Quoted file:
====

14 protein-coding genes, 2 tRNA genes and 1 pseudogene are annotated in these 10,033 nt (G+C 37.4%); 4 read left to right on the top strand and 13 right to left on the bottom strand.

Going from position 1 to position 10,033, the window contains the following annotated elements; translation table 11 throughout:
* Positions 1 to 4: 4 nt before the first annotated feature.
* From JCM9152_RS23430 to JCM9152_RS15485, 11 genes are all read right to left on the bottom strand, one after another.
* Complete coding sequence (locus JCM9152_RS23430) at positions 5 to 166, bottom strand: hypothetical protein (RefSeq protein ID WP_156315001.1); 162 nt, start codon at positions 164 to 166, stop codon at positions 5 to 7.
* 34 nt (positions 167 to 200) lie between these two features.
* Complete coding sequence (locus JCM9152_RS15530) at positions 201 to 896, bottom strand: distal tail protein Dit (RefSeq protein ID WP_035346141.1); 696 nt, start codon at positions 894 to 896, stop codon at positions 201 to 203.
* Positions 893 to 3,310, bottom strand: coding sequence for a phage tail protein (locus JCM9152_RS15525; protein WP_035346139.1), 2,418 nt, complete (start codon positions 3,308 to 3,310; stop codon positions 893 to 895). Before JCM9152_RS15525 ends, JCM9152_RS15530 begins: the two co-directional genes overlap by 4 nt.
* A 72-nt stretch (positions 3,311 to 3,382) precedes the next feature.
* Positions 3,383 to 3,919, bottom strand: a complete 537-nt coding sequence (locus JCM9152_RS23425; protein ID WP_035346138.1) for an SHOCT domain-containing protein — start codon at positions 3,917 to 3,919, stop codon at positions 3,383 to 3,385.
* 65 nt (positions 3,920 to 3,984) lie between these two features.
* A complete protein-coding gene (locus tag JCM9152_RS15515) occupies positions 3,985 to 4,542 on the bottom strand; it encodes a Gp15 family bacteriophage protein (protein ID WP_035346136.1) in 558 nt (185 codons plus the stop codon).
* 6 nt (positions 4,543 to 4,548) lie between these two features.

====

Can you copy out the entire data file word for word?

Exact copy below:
14 protein-coding genes, 2 tRNA genes and 1 pseudogene are annotated in these 10,033 nt (G+C 37.4%); 4 read left to right on the top strand and 13 right to left on the bottom strand.

Going from position 1 to position 10,033, the window contains the following annotated elements; translation table 11 throughout:
* Positions 1 to 4: 4 nt before the first annotated feature.
* From JCM9152_RS23430 to JCM9152_RS15485, 11 genes are all read right to left on the bottom strand, one after another.
* Complete coding sequence (locus JCM9152_RS23430) at positions 5 to 166, bottom strand: hypothetical protein (RefSeq protein ID WP_156315001.1); 162 nt, start codon at positions 164 to 166, stop codon at positions 5 to 7.
* 34 nt (positions 167 to 200) lie between these two features.
* Complete coding sequence (locus JCM9152_RS15530) at positions 201 to 896, bottom strand: distal tail protein Dit (RefSeq protein ID WP_035346141.1); 696 nt, start codon at positions 894 to 896, stop codon at positions 201 to 203.
* Positions 893 to 3,310, bottom strand: coding sequence for a phage tail protein (locus JCM9152_RS15525; protein WP_035346139.1), 2,418 nt, complete (start codon positions 3,308 to 3,310; stop codon positions 893 to 895). Before JCM9152_RS15525 ends, JCM9152_RS15530 begins: the two co-directional genes overlap by 4 nt.
* A 72-nt stretch (positions 3,311 to 3,382) precedes the next feature.
* Positions 3,383 to 3,919, bottom strand: a complete 537-nt coding sequence (locus JCM9152_RS23425; protein ID WP_035346138.1) for an SHOCT domain-containing protein — start codon at positions 3,917 to 3,919, stop codon at positions 3,383 to 3,385.
* 65 nt (positions 3,920 to 3,984) lie between these two features.
* A complete protein-coding gene (locus tag JCM9152_RS15515) occupies positions 3,985 to 4,542 on the bottom strand; it encodes a Gp15 family bacteriophage protein (protein ID WP_035346136.1) in 558 nt (185 codons plus the stop codon).
* 6 nt (positions 4,543 to 4,548) lie between these two features.